Part (b)• Part (a) i = 300• i = 300 R = 19.5o• airnglass = 1.5 D=i-R• n air glass D = 30 – 19.5• sin R = D = 10.5o• sin R = D = 11o (2 sig digits)• R = 19.5o• R = 20o (2 sig digits)
Eg 6• Light of wavelength 500 nm is incident on a block of glass (airnglass) at 60o to the glass surface. Calculate (a) the velocity, and (b) the wavelength of the light waves in the glass.
Part a• vair = 3.0 x 108 m s-1• airnglass = 1.5• vair/ vglass = airnglass• vglass = vair/ airnglass• vglass = 3.0 x 108 /1.5• vglass = 2.0 x 108 m s-1
Part b• airnglass = 1.5• i = 30o∀ λair = 500 nm = 5.0 x 10-7 m• vair = 3.0 x 108 m s-1∀ λair/ λglass = airnglass∀ λglass = 3.3 x 10-7 m
Refraction of Waves in 1 & 2 Dimensions• Light bends towards the normal when; – it enters a more optically dense medium.• Light bends away from the normal; – when it enters a less optically dense medium.• The amount the incident ray is deviated; – depends on the nature of the transparent material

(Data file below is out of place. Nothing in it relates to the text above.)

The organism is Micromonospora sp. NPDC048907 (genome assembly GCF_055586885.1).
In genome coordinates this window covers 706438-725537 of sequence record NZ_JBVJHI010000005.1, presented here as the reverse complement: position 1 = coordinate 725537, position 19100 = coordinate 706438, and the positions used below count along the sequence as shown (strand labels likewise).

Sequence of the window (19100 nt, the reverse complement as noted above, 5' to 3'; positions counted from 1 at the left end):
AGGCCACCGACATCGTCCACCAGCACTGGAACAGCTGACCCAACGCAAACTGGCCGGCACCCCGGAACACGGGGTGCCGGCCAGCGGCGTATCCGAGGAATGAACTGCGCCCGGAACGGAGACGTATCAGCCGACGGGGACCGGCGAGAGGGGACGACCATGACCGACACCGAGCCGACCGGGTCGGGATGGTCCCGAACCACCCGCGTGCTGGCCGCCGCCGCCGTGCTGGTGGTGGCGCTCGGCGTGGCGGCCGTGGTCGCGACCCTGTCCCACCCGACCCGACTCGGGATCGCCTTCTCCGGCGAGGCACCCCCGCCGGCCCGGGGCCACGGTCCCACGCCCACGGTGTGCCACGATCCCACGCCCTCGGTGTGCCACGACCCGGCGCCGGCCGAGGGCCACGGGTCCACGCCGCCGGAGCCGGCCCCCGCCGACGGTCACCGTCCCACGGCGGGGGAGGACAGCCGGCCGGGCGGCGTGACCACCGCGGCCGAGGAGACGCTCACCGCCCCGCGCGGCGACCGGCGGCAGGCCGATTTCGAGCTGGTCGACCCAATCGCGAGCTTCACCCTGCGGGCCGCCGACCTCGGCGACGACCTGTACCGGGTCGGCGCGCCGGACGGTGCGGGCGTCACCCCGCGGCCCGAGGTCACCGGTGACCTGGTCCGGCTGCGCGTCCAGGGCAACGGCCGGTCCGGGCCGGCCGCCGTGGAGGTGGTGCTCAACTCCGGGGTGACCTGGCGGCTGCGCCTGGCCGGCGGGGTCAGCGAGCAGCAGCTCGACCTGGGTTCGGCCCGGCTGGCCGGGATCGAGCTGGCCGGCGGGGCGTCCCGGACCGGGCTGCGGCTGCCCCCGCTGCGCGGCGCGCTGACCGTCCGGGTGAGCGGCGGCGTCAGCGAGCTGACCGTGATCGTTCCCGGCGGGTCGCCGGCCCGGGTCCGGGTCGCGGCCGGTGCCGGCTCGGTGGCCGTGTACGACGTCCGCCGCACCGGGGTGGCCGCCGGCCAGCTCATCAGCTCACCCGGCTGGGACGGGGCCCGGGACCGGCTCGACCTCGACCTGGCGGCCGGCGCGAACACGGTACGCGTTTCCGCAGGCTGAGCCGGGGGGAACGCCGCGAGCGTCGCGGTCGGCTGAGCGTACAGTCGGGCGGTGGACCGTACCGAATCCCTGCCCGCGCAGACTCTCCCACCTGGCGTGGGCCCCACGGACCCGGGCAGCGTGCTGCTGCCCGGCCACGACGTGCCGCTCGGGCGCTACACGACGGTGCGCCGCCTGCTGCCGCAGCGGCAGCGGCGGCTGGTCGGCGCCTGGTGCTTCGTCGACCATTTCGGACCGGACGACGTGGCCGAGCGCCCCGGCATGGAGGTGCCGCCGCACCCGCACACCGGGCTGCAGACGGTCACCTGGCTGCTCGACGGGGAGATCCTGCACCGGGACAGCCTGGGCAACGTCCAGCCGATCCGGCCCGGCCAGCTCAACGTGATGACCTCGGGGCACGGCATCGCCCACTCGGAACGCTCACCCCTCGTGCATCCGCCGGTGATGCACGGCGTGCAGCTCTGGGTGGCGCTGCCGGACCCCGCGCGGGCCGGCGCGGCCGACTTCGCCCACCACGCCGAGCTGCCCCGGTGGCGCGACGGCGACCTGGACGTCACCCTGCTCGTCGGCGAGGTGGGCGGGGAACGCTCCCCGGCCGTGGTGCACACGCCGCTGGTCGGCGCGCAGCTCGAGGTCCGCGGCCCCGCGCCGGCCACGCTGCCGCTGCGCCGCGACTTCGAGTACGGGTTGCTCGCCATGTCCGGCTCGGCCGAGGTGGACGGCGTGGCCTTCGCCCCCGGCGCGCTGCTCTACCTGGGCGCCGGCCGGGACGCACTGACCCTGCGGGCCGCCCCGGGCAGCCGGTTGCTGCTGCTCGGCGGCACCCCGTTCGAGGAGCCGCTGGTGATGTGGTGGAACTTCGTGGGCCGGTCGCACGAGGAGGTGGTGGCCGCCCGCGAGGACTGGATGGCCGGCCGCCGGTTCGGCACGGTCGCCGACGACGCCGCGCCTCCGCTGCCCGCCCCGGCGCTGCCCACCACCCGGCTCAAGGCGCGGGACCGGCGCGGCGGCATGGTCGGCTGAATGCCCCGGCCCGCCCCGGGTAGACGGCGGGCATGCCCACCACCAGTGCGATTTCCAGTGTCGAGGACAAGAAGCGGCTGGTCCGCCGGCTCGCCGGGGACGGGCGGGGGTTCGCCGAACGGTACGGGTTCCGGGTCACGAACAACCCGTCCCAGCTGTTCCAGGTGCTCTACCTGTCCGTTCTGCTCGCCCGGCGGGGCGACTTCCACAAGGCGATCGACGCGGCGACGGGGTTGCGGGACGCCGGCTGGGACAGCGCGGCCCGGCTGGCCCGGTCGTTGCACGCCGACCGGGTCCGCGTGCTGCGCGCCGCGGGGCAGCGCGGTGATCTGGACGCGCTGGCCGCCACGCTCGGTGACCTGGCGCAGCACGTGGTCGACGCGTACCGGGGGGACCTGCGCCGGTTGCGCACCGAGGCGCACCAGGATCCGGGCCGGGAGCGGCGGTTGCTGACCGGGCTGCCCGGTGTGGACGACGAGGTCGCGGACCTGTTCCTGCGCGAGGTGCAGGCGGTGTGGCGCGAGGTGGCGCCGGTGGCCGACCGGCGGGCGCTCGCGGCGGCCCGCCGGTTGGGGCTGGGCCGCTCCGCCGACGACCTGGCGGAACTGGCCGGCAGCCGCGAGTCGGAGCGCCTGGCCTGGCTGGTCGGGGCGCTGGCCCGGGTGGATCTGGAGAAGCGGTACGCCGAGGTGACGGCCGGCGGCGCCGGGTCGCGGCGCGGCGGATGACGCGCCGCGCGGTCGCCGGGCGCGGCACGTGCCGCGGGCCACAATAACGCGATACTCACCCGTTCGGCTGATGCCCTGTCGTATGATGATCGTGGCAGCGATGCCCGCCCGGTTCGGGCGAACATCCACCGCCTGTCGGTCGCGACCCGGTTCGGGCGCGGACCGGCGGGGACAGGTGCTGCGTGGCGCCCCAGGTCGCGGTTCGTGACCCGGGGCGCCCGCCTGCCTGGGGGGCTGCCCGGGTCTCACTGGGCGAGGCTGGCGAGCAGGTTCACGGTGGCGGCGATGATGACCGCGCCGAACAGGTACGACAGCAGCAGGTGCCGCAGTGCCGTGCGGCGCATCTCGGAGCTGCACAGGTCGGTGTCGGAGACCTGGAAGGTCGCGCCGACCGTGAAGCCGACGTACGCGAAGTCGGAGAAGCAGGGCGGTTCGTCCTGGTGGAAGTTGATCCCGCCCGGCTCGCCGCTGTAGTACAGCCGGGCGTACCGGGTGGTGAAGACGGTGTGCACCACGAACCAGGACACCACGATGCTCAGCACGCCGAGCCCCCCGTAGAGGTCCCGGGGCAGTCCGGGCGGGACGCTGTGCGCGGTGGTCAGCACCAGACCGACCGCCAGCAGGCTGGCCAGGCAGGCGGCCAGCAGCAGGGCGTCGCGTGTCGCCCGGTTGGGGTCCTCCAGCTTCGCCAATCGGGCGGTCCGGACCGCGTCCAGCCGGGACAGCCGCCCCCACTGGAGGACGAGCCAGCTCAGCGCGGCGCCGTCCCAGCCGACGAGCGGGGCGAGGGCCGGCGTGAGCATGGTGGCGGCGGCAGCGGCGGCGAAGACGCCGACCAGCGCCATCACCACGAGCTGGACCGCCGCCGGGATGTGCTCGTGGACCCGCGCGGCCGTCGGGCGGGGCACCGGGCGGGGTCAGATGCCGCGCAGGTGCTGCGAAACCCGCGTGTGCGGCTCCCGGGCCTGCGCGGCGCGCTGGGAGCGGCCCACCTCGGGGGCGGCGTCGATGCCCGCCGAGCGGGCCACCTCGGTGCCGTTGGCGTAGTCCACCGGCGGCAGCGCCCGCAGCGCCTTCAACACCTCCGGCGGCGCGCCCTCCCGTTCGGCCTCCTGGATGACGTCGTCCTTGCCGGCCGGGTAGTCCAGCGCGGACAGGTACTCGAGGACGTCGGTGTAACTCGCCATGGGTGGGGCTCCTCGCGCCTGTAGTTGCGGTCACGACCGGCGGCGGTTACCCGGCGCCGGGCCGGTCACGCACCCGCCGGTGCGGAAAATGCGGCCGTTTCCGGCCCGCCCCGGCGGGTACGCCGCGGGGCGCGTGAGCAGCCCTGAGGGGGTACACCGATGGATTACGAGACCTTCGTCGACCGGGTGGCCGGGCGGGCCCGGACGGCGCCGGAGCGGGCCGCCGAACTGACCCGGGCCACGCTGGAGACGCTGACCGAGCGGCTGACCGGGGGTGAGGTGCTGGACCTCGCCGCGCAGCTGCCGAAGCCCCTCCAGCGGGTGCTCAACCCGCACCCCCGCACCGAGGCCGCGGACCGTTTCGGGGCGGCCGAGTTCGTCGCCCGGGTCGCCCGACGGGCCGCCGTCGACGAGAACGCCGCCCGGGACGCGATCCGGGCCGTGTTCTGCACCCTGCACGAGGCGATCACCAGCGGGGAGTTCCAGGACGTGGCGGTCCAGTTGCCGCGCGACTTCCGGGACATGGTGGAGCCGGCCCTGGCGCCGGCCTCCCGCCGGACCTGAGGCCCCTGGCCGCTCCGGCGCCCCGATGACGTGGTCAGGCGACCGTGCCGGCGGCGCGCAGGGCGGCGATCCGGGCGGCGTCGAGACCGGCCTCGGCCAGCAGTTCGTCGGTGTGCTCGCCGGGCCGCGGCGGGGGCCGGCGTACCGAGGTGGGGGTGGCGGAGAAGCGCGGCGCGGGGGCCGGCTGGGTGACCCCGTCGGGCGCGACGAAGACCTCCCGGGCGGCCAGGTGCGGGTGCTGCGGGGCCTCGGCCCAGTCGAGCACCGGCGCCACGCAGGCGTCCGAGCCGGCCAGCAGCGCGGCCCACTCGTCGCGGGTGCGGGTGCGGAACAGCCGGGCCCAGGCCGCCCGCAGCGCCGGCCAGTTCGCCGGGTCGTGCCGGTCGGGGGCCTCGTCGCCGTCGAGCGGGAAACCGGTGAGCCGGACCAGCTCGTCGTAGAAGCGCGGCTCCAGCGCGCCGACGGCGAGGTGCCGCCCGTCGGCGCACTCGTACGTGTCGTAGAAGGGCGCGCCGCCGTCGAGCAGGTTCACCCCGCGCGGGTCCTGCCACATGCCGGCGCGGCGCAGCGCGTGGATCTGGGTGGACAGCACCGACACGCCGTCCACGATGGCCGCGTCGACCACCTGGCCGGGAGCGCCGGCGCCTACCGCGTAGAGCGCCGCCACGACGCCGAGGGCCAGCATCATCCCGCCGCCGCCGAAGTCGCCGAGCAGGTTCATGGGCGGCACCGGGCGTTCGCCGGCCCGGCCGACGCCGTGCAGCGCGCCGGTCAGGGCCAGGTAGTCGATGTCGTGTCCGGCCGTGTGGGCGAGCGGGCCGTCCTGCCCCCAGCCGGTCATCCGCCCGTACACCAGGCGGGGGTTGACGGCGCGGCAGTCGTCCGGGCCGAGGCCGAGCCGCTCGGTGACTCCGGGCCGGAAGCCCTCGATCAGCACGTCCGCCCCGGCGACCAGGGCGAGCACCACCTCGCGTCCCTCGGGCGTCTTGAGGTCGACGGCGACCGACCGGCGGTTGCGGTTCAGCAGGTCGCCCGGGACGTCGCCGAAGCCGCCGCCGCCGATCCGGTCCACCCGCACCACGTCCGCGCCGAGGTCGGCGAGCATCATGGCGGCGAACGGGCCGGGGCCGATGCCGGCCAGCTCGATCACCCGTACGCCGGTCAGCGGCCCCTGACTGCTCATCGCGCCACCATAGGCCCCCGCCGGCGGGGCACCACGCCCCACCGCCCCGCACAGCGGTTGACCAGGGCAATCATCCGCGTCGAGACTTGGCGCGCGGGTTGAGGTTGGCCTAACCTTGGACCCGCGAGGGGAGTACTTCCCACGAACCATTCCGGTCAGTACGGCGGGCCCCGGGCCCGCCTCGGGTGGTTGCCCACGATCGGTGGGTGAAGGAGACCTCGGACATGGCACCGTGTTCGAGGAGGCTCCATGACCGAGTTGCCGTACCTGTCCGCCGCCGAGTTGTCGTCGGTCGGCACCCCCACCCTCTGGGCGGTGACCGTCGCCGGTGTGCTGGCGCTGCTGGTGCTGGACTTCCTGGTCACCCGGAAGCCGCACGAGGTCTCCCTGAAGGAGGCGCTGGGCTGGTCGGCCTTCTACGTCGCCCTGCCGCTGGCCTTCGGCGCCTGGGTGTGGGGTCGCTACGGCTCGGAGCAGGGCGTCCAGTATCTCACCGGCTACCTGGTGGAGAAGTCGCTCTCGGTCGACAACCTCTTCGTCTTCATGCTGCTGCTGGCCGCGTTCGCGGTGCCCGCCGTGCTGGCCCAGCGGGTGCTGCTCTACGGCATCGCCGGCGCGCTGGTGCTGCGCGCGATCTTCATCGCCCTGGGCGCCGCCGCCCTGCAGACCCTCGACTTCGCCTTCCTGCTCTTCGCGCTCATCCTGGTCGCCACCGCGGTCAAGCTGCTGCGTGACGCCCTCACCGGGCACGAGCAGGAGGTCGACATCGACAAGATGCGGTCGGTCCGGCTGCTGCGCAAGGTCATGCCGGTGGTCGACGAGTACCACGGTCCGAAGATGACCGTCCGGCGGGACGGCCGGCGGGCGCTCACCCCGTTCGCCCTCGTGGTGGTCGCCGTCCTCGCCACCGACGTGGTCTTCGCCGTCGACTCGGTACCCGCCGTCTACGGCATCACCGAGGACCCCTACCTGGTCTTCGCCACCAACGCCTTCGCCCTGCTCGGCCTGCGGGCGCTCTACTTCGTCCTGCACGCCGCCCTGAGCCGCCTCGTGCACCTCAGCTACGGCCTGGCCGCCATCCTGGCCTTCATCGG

Refraction & Huygen’s Principal• Consider a wavefront advancing through medium 1; – travelling at velocity v1 – falling at an angle on to a medium 2, – travelling at velocity is v2.
Refraction & Huygen’s Principal• The wavefront with the points; – A, B, C, D are a source of secondary wavelets.• After a time t, the secondary source wavelet from D; – has moved a distance s1 = v1t while, – wavelet from A has moved, – smaller distance s2 = v2t, – in the denser medium 2, – where the velocity is less.
Refraction & Huygen’s Principal• The time for the wavelet to travel; – from B to B2 is identical, – for the wavelet to travel from C to C2.• The wavelet from C; – spends a longer time in, – less dense medium 1 in travelling, – from C to C1 than for, – B to travel from B to B1.
Refraction & Huygen’s Principal• Thus there is less time for the wave; – to travel C1 to C2 in the denser medium 2, – than for the wavelet to travel from B1 to B2.• The distance CC1 is thus less than BB1.
Refraction & Huygen’s Principal• The new wavefront at the end of this time; – envelope of tangents to, – the wavelet wavefronts at A1B2C2D1.• The direction of movement of the wavefront has changed; – refracted towards the normal at point A.
Deriving Snell’s Law • Since the wave; – travels in a direction, – perpendicular to its wavefront, ∀ ∠IAD = 90o and ∀ ∠AA1D1 = 90o.
Deriving Snell’s Law • From ∠IAD, – i + θ = 90o, – so i = 90o - θ. • From ∠N’AD1, – R + γ = 90o, – so R = 90o - γ. • But from ∠D1AN, α + θ = 90o,